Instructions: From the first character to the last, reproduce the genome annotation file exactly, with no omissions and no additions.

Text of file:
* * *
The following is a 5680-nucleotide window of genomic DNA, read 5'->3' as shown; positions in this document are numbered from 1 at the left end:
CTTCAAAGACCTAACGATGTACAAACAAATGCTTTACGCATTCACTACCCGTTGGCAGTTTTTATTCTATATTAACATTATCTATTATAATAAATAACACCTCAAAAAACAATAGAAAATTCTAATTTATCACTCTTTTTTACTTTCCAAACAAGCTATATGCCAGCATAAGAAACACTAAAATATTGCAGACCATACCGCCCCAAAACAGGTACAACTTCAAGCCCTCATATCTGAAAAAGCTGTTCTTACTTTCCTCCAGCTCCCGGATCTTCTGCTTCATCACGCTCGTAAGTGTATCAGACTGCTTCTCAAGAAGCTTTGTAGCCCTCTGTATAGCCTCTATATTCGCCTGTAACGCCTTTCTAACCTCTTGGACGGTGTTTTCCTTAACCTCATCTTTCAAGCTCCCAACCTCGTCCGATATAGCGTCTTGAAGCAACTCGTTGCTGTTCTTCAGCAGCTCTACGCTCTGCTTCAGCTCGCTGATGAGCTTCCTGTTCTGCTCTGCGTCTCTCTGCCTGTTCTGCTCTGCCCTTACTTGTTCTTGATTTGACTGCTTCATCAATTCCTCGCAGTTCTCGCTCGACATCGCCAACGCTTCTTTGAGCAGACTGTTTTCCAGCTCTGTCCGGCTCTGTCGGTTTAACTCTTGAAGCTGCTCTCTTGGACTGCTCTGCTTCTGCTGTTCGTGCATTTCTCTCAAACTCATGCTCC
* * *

The following is a 5680-nucleotide window of genomic DNA, read 5'->3' as shown; positions in this document are numbered from 1 at the left end:
CTTCAAAGACCTAACGATGTACAAACAAATGCTTTACGCATTCACTACCCGTTGGCAGTTTTTATTCTATATTAACATTATCTATTATAATAAATAACACCTCAAAAAACAATAGAAAATTCTAATTTATCACTCTTTTTTACTTTCCAAACAAGCTATATGCCAGCATAAGAAACACTAAAATATTGCAGACCATACCGCCCCAAAACAGGTACAACTTCAAGCCCTCATATCTGAAAAAGCTGTTCTTACTTTCCTCCAGCTCCCGGATCTTCTGCTTCATCACGCTCGTAAGTGTATCAGACTGCTTCTCAAGAAGCTTTGTAGCCCTCTGTATAGCCTCTATATTCGCCTGTAACGCCTTTCTAACCTCTTGGACGGTGTTTTCCTTAACCTCATCTTTCAAGCTCCCAACCTCGTCCGATATAGCGTCTTGAAGCAACTCGTTGCTGTTCTTCAGCAGCTCTACGCTCTGCTTCAGCTCGCTGATGAGCTTCCTGTTCTGCTCTGCGTCTCTCTGCCTGTTCTGCTCTGCCCTTACTTGTTCTTGATTTGACTGCTTCATCAATTCCTCGCAGTTCTCGCTCGACATCGCCAACGCTTCTTTGAGCAGACTGTTTTCCAGCTCTGTCCGGCTCTGTCGGTTTAACTCTTGAAGCTGCTCTCTTGGACTGCTCTGCTTCTGCTGTTCGTGCATTTCTCTCAAACTCATGCTCC